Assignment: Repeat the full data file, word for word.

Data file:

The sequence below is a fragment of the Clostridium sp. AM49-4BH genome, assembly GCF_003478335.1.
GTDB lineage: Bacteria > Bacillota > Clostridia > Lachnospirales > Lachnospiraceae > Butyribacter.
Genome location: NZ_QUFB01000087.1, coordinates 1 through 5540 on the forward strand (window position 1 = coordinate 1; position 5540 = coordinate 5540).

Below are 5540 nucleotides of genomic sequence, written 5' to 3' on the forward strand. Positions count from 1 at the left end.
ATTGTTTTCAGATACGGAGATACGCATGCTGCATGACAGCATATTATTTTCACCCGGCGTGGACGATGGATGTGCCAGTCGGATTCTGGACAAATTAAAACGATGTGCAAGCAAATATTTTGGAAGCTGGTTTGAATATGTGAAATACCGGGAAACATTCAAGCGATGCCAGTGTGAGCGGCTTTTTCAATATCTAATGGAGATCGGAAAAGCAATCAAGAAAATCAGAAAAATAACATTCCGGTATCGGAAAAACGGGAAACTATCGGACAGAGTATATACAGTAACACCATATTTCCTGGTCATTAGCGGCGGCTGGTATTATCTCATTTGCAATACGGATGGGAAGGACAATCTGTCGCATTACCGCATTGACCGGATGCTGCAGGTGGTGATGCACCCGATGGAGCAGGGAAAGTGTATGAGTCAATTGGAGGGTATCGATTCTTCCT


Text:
The sequence below is a fragment of the Clostridium sp. AM49-4BH genome, assembly GCF_003478335.1.
GTDB lineage: Bacteria > Bacillota > Clostridia > Lachnospirales > Lachnospiraceae > Butyribacter.
Genome location: NZ_QUFB01000087.1, coordinates 1 through 5540 on the forward strand (window position 1 = coordinate 1; position 5540 = coordinate 5540).

Below are 5540 nucleotides of genomic sequence, written 5' to 3' on the forward strand. Positions count from 1 at the left end.
ATTGTTTTCAGATACGGAGATACGCATGCTGCATGACAGCATATTATTTTCACCCGGCGTGGACGATGGATGTGCCAGTCGGATTCTGGACAAATTAAAACGATGTGCAAGCAAATATTTTGGAAGCTGGTTTGAATATGTGAAATACCGGGAAACATTCAAGCGATGCCAGTGTGAGCGGCTTTTTCAATATCTAATGGAGATCGGAAAAGCAATCAAGAAAATCAGAAAAATAACATTCCGGTATCGGAAAAACGGGAAACTATCGGACAGAGTATATACAGTAACACCATATTTCCTGGTCATTAGCGGCGGCTGGTATTATCTCATTTGCAATACGGATGGGAAGGACAATCTGTCGCATTACCGCATTGACCGGATGCTGCAGGTGGTGATGCACCCGATGGAGCAGGGAAAGTGTATGAGTCAATTGGAGGGTATCGATTCTTCCT